When Business Taxes Become Personal Liabilities

In the upcoming months, many small businesses will struggle to survive.  In order to survive difficult times, business owners often need to make decisions on what they should and shouldn’t pay.  Sometimes, it comes down to making decisions that have no good answers.

For example, an employer may have enough cash to fund payroll checks to their employees but not pay the payroll taxes.  If they don’t make payroll, their business may cease to exist, and/or their reputation may suffer.  The urge is to make payroll and worry about the taxes later.  My experience with entrepreneurs is that by nature, they are optimistic about the future and sometimes these business owners believe that they will get caught up next week.

My message today is to be careful.  While many debts and obligations, including some tax debts, are solely the responsibility of a corporation or LLC, there are some debts and obligations that put the personal assets of the owners at risk.

 

What Tax Debts Have Personal Liability Risk?

Generally, the tax debts that put the personal assets of an owner or Responsible Person at risk are trust or fiduciary funds.  These are funds that the business is holding in trust for a 3rd party.  There are two main taxes to be very concerned about:

  1. The Trust Fund Portion of Fiduciary taxes. Federal, Social Security, and Medicare tax withheld from employees, as well as State and Local tax withholdings.
  2. Sales Tax that is collected from the customer.

As stated above, these are funds held in trust that belong to others.  In the case of payroll withholdings, these are the employee’s monies and need to be paid to the government.  With Sales tax, they are the customers monies and belong to state and local governments.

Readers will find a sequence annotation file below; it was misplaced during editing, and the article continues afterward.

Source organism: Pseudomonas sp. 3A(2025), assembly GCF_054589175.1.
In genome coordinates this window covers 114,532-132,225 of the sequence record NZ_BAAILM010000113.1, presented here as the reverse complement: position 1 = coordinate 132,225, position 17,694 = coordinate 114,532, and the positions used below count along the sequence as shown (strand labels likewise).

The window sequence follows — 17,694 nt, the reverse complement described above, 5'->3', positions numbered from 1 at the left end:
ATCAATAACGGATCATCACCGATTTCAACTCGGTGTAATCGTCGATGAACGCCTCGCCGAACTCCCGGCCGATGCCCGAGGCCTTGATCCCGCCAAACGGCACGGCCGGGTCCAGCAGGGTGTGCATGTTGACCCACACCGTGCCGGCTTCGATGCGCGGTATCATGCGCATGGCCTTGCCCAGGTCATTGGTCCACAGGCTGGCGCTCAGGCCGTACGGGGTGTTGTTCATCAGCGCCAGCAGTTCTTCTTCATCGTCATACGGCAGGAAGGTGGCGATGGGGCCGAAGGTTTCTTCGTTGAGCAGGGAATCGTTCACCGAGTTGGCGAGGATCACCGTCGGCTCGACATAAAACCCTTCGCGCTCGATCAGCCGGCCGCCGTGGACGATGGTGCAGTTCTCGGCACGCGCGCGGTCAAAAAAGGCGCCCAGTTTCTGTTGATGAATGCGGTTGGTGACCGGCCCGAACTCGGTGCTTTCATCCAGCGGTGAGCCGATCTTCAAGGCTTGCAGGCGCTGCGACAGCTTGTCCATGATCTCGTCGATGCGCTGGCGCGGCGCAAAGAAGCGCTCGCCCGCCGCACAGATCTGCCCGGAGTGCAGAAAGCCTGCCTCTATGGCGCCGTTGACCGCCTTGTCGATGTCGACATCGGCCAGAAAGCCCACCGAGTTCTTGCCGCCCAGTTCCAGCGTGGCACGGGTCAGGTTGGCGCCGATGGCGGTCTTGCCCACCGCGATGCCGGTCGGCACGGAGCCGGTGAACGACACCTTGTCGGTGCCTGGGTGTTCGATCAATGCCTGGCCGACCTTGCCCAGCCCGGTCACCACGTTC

In my experience, governments are much more aggressive in collecting fiduciary funds than income taxes.  They tend to look at this as theft.  In the case of payroll withholdings, not only does the government not get the revenues, they may have to send to the employees for taxes they never received.

 

Which Taxes Do Not Typically Become Personal Liabilities?

On the other hand, while the government does want to receive all taxes, there is a lower priority on income taxes and the portion of payroll taxes paid by the employer.  In almost all cases, if a corporation or LLC goes out of business and owes non fiduciary taxes, the debt does not follow the owners personally.

I’m going to expand into the Payroll Tax issue a bit more in the next week or so with more information on who is responsible (Hint – it may include non-owner employees) as well as ideas on how to best resolve these issues.

 

Do You Need Help?

If you need help with a Tax Penalty Relief or other IRS Collection issue, I’d be happy to talk with you.  Please give me a call at (972) 821-1991 or email me at bob@jablonskyandassociates.